Public wants to save Brooker Creek Preserve from sports fields
Public wants to save Brooker Creek Preserve from sports fields
Yesterday in Clearwater, the Pinellas County Board of County Commissioners held a public meeting to discuss issues and policies related to Brooker Creek Preserve. One contentious topic was the proposed construction of ball fields on land that is currently forested. Forty members of the public signed up to speak for three minutes each. The first twenty-five opposed the construction of any ballparks within Brooker Creek Preserve. WMNF’s Seán Kinane reports.Pinellas county has promised a group called East Lake Youth Sports Association that several sports fields would be built within Brooker Creek Preserve, but citizens are fighting that plan. The county is exploring some other possibilities for sports fields besides the Preserve. One alternative was to share ball fields that already exist at nearby schools. Another alternative is to construct them at the site of a vacant lot owned by the School Board at the corner of East Lake Road and Keystone. Several members of the public preferred this idea to building in Brooker Creek, including Glen Craft.
“It seems ludicrous that we spent tons of money back in the 80s to put trees into the preserve and now we’re going to tear it up and put ball fields there. Just four hours ago I rode my bicycle by the field and looked at an absolute eyesore with two-foot high weeds. Commissioners, the kids need ballparks. That is certain. Do the right thing, purchase the field at East Lake Road and Keystone, if it gets down to that, and let’s save the jewel of Pinellas County, Brooker Creek Preserve.”
Another alternative was for Pinellas County to partner with Pasco County which has more land but doesn’t have the approximately $12 million dollars that Pinellas plans to spend on building ball fields.
The first member of the public to speak was Beverley Billiris, the Mayor of the City of Tarpon Springs. She suggested a similar partnership between her city and Pinellas County that would save Brooker Creek by building the ball fields in Tarpon Springs instead. Her idea was well received and many people who spoke after her seconded the idea.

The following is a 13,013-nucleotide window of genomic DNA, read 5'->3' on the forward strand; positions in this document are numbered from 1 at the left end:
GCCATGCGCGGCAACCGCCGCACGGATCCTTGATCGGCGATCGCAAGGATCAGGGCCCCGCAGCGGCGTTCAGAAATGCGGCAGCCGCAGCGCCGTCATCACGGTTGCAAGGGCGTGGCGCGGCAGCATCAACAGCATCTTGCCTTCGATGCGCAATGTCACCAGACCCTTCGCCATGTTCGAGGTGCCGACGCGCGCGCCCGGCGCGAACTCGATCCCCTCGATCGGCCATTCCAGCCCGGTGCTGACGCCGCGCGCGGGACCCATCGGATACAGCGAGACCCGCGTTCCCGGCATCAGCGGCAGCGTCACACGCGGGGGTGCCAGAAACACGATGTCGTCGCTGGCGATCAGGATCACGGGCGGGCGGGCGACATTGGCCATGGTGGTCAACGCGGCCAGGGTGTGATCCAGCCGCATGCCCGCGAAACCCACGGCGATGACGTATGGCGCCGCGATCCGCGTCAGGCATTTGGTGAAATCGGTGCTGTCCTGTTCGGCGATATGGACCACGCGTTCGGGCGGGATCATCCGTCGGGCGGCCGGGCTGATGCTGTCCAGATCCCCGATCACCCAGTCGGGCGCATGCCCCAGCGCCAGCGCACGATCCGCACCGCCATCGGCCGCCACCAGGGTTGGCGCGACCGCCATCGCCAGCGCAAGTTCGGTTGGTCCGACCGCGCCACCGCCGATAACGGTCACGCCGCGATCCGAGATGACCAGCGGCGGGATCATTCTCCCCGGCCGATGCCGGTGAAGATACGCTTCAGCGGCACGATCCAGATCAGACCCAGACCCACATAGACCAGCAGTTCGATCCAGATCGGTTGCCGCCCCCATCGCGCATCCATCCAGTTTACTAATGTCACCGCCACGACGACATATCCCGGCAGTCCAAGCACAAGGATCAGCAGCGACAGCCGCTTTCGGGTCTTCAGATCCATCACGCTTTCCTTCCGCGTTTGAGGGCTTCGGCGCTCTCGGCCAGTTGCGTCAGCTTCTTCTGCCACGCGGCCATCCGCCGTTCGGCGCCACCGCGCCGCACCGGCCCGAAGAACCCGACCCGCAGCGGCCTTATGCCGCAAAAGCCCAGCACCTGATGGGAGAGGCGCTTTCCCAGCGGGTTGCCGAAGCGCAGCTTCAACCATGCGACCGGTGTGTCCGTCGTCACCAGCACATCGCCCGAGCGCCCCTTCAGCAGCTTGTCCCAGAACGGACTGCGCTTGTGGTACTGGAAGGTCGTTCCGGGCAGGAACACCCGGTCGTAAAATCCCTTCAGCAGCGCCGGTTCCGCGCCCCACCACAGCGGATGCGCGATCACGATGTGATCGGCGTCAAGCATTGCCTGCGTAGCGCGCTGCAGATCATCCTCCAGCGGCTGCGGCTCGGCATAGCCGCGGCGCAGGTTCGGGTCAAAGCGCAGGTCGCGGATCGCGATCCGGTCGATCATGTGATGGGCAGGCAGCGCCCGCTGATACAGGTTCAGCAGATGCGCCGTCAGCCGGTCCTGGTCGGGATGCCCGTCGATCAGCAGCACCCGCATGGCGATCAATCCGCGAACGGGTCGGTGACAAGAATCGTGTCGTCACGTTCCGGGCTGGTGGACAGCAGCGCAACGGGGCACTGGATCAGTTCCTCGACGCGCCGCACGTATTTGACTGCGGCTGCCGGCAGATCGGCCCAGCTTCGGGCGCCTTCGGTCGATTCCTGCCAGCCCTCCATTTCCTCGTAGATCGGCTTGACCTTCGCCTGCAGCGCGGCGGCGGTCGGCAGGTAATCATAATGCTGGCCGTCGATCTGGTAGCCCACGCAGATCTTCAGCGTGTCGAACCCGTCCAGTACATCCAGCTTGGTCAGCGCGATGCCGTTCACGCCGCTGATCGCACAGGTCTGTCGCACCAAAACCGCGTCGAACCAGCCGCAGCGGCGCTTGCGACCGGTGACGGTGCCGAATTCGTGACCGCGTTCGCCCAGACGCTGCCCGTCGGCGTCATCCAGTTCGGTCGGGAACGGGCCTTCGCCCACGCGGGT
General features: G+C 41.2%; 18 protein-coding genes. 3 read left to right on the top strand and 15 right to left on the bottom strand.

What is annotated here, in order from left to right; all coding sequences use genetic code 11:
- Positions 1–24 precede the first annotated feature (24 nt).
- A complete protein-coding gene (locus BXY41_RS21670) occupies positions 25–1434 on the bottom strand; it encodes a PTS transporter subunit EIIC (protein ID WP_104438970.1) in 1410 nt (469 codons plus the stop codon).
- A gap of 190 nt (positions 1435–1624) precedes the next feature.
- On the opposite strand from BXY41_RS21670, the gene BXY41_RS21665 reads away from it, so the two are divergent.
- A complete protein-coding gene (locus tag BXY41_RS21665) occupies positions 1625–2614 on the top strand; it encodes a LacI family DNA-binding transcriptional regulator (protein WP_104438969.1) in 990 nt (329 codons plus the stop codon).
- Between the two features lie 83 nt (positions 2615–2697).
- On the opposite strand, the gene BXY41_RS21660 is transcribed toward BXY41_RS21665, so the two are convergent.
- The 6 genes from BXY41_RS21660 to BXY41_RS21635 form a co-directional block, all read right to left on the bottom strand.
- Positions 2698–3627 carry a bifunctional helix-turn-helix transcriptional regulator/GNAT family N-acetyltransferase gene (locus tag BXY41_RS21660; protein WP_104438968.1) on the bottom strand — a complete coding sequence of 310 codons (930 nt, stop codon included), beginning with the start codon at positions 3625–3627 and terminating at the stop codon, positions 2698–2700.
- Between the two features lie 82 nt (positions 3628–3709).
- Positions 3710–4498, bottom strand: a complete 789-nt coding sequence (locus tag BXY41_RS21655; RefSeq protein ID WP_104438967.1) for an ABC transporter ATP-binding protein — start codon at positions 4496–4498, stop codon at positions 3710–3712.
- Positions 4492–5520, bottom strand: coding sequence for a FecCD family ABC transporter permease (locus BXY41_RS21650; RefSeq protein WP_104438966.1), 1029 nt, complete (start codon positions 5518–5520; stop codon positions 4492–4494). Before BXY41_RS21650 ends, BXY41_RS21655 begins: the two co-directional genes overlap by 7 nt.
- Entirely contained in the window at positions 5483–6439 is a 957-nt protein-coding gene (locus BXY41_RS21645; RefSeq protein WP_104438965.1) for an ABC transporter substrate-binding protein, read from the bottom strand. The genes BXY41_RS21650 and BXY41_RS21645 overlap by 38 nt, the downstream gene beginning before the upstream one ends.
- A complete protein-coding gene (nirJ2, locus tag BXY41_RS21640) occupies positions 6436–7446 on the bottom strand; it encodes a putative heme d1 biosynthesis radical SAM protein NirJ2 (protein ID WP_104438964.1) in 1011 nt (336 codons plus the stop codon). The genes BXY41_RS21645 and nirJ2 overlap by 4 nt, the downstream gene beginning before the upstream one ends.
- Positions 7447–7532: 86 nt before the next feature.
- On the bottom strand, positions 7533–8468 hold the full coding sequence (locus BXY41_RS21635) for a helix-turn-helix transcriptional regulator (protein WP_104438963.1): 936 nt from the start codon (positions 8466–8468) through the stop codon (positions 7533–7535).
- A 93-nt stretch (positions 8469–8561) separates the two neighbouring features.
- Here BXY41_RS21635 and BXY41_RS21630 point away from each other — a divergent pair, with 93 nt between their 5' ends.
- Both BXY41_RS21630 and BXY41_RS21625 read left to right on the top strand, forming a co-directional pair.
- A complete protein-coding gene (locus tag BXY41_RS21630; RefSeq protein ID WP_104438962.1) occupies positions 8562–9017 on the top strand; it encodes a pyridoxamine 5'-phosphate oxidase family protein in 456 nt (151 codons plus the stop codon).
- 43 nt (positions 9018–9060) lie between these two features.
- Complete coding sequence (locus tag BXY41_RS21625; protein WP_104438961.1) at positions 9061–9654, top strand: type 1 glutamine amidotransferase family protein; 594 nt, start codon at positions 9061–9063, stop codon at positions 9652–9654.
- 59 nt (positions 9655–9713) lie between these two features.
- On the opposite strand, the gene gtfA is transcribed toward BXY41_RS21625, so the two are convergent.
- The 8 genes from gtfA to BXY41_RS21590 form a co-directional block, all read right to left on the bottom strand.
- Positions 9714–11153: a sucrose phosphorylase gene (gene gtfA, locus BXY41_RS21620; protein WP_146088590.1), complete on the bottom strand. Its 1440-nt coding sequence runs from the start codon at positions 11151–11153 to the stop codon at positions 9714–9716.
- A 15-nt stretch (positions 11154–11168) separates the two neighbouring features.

“For the last several years, we have been proposing building five ball fields in the city of Tarpon Springs although we’ve not been able to come up with the funding to do that. I haven’t talked to my Board yet, and I’m sure they would be in total approval of this suggestion. But I’m suggesting that you consider the City of Tarpon Springs with a partnership. We have the land to build five full ball fields on our properties and would be more than glad to work with the county to do that [applause].”
During this meeting a proposed Parks and Environmental Lands Ordinance was discussed. It deals with restrictions on the sale of county owned parks and environmental lands by requiring a referendum to authorize such land transfers. The Environmental Science Forum, or ESF, is an informal group the county has put together to consult the County Administrator on current and future use of County parks and preserves, environmental lands and green space. They unanimously recommended that the county adopt the ordinance proposal, but only with some suggested amendments to address the ESF’s concerns. Walt Hoskins is the Chair of the Friends of Brooker Creek Preserve. He pointed out one such concern.